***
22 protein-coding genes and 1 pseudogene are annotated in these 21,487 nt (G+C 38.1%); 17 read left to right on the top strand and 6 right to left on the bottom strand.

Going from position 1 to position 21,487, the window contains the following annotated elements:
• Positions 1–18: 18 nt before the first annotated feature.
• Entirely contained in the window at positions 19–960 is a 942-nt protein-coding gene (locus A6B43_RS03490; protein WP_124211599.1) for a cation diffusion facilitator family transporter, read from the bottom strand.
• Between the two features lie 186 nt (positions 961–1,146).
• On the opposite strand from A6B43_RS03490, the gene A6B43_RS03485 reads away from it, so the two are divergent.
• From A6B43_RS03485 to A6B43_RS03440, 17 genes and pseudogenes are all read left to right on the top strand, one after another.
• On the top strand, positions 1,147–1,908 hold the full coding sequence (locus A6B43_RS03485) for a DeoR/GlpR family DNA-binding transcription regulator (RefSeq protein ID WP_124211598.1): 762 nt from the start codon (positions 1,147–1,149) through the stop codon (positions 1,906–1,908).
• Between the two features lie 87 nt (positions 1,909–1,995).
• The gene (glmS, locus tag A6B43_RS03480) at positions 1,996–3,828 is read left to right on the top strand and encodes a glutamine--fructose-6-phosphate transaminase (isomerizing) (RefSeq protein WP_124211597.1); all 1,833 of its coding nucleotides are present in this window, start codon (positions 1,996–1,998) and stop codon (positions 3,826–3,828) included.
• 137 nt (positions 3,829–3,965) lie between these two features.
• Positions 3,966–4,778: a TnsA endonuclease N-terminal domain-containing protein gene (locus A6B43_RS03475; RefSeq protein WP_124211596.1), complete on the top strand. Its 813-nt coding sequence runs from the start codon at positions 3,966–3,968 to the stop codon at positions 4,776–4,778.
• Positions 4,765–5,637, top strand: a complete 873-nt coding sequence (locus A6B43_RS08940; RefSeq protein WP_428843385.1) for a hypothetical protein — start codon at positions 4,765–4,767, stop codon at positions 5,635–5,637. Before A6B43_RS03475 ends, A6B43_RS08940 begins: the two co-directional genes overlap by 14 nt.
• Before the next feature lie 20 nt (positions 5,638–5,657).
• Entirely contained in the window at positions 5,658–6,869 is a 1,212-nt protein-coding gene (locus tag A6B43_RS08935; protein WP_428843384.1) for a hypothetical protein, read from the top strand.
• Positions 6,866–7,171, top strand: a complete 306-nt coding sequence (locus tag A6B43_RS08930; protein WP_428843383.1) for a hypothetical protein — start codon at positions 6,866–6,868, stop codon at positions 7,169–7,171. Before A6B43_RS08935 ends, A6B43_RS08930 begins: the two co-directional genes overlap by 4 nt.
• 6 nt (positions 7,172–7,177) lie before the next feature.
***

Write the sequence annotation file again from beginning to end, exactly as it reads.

22 protein-coding genes and 1 pseudogene are annotated in these 21,487 nt (G+C 38.1%); 17 read left to right on the top strand and 6 right to left on the bottom strand.

Going from position 1 to position 21,487, the window contains the following annotated elements:
• Positions 1–18: 18 nt before the first annotated feature.
• Entirely contained in the window at positions 19–960 is a 942-nt protein-coding gene (locus A6B43_RS03490; protein WP_124211599.1) for a cation diffusion facilitator family transporter, read from the bottom strand.
• Between the two features lie 186 nt (positions 961–1,146).
• On the opposite strand from A6B43_RS03490, the gene A6B43_RS03485 reads away from it, so the two are divergent.
• From A6B43_RS03485 to A6B43_RS03440, 17 genes and pseudogenes are all read left to right on the top strand, one after another.
• On the top strand, positions 1,147–1,908 hold the full coding sequence (locus A6B43_RS03485) for a DeoR/GlpR family DNA-binding transcription regulator (RefSeq protein ID WP_124211598.1): 762 nt from the start codon (positions 1,147–1,149) through the stop codon (positions 1,906–1,908).
• Between the two features lie 87 nt (positions 1,909–1,995).
• The gene (glmS, locus tag A6B43_RS03480) at positions 1,996–3,828 is read left to right on the top strand and encodes a glutamine--fructose-6-phosphate transaminase (isomerizing) (RefSeq protein WP_124211597.1); all 1,833 of its coding nucleotides are present in this window, start codon (positions 1,996–1,998) and stop codon (positions 3,826–3,828) included.
• 137 nt (positions 3,829–3,965) lie between these two features.
• Positions 3,966–4,778: a TnsA endonuclease N-terminal domain-containing protein gene (locus A6B43_RS03475; RefSeq protein WP_124211596.1), complete on the top strand. Its 813-nt coding sequence runs from the start codon at positions 3,966–3,968 to the stop codon at positions 4,776–4,778.
• Positions 4,765–5,637, top strand: a complete 873-nt coding sequence (locus A6B43_RS08940; RefSeq protein WP_428843385.1) for a hypothetical protein — start codon at positions 4,765–4,767, stop codon at positions 5,635–5,637. Before A6B43_RS03475 ends, A6B43_RS08940 begins: the two co-directional genes overlap by 14 nt.
• Before the next feature lie 20 nt (positions 5,638–5,657).
• Entirely contained in the window at positions 5,658–6,869 is a 1,212-nt protein-coding gene (locus tag A6B43_RS08935; protein WP_428843384.1) for a hypothetical protein, read from the top strand.
• Positions 6,866–7,171, top strand: a complete 306-nt coding sequence (locus tag A6B43_RS08930; protein WP_428843383.1) for a hypothetical protein — start codon at positions 6,866–6,868, stop codon at positions 7,169–7,171. Before A6B43_RS08935 ends, A6B43_RS08930 begins: the two co-directional genes overlap by 4 nt.
• 6 nt (positions 7,172–7,177) lie before the next feature.